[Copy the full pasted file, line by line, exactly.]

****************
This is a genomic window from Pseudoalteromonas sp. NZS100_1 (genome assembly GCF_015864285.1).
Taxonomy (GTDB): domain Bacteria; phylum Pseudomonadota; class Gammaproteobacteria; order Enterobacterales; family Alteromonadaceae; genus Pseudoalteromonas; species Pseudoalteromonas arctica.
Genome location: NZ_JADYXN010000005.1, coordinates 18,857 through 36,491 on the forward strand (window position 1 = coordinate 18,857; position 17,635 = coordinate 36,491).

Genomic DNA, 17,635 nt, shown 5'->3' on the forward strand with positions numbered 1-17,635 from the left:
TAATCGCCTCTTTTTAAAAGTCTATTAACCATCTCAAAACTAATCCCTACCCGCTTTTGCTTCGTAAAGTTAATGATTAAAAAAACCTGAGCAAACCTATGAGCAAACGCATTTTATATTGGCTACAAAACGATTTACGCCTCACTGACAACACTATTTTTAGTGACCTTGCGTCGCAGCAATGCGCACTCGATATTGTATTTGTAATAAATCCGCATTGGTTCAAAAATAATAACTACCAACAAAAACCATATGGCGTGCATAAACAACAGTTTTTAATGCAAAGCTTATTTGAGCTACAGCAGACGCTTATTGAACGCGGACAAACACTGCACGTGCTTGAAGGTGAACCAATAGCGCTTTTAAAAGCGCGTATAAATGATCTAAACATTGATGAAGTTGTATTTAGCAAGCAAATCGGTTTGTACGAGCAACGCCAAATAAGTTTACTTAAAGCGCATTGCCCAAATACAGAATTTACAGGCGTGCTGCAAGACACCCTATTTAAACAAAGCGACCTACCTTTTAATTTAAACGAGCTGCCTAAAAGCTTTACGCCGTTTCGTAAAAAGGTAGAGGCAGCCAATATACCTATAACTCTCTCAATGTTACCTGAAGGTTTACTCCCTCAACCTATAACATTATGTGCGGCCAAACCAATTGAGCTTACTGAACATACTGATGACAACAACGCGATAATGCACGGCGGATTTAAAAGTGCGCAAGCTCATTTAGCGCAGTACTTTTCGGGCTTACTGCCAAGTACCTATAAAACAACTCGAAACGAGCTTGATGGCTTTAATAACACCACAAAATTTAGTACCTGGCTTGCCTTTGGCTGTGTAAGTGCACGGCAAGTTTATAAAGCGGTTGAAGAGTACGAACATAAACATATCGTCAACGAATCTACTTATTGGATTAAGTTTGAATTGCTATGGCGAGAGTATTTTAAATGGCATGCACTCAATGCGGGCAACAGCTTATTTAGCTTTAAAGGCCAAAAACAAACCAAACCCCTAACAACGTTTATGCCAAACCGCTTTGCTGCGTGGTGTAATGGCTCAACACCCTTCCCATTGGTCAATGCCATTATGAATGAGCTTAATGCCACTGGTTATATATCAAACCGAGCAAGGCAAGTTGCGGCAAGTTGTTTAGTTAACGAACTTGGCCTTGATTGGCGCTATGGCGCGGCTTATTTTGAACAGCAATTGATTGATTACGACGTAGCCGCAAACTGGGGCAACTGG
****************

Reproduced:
This is a genomic window from Pseudoalteromonas sp. NZS100_1 (genome assembly GCF_015864285.1).
Taxonomy (GTDB): domain Bacteria; phylum Pseudomonadota; class Gammaproteobacteria; order Enterobacterales; family Alteromonadaceae; genus Pseudoalteromonas; species Pseudoalteromonas arctica.
Genome location: NZ_JADYXN010000005.1, coordinates 18,857 through 36,491 on the forward strand (window position 1 = coordinate 18,857; position 17,635 = coordinate 36,491).

Genomic DNA, 17,635 nt, shown 5'->3' on the forward strand with positions numbered 1-17,635 from the left:
TAATCGCCTCTTTTTAAAAGTCTATTAACCATCTCAAAACTAATCCCTACCCGCTTTTGCTTCGTAAAGTTAATGATTAAAAAAACCTGAGCAAACCTATGAGCAAACGCATTTTATATTGGCTACAAAACGATTTACGCCTCACTGACAACACTATTTTTAGTGACCTTGCGTCGCAGCAATGCGCACTCGATATTGTATTTGTAATAAATCCGCATTGGTTCAAAAATAATAACTACCAACAAAAACCATATGGCGTGCATAAACAACAGTTTTTAATGCAAAGCTTATTTGAGCTACAGCAGACGCTTATTGAACGCGGACAAACACTGCACGTGCTTGAAGGTGAACCAATAGCGCTTTTAAAAGCGCGTATAAATGATCTAAACATTGATGAAGTTGTATTTAGCAAGCAAATCGGTTTGTACGAGCAACGCCAAATAAGTTTACTTAAAGCGCATTGCCCAAATACAGAATTTACAGGCGTGCTGCAAGACACCCTATTTAAACAAAGCGACCTACCTTTTAATTTAAACGAGCTGCCTAAAAGCTTTACGCCGTTTCGTAAAAAGGTAGAGGCAGCCAATATACCTATAACTCTCTCAATGTTACCTGAAGGTTTACTCCCTCAACCTATAACATTATGTGCGGCCAAACCAATTGAGCTTACTGAACATACTGATGACAACAACGCGATAATGCACGGCGGATTTAAAAGTGCGCAAGCTCATTTAGCGCAGTACTTTTCGGGCTTACTGCCAAGTACCTATAAAACAACTCGAAACGAGCTTGATGGCTTTAATAACACCACAAAATTTAGTACCTGGCTTGCCTTTGGCTGTGTAAGTGCACGGCAAGTTTATAAAGCGGTTGAAGAGTACGAACATAAACATATCGTCAACGAATCTACTTATTGGATTAAGTTTGAATTGCTATGGCGAGAGTATTTTAAATGGCATGCACTCAATGCGGGCAACAGCTTATTTAGCTTTAAAGGCCAAAAACAAACCAAACCCCTAACAACGTTTATGCCAAACCGCTTTGCTGCGTGGTGTAATGGCTCAACACCCTTCCCATTGGTCAATGCCATTATGAATGAGCTTAATGCCACTGGTTATATATCAAACCGAGCAAGGCAAGTTGCGGCAAGTTGTTTAGTTAACGAACTTGGCCTTGATTGGCGCTATGGCGCGGCTTATTTTGAACAGCAATTGATTGATTACGACGTAGCCGCAAACTGGGGCAACTGG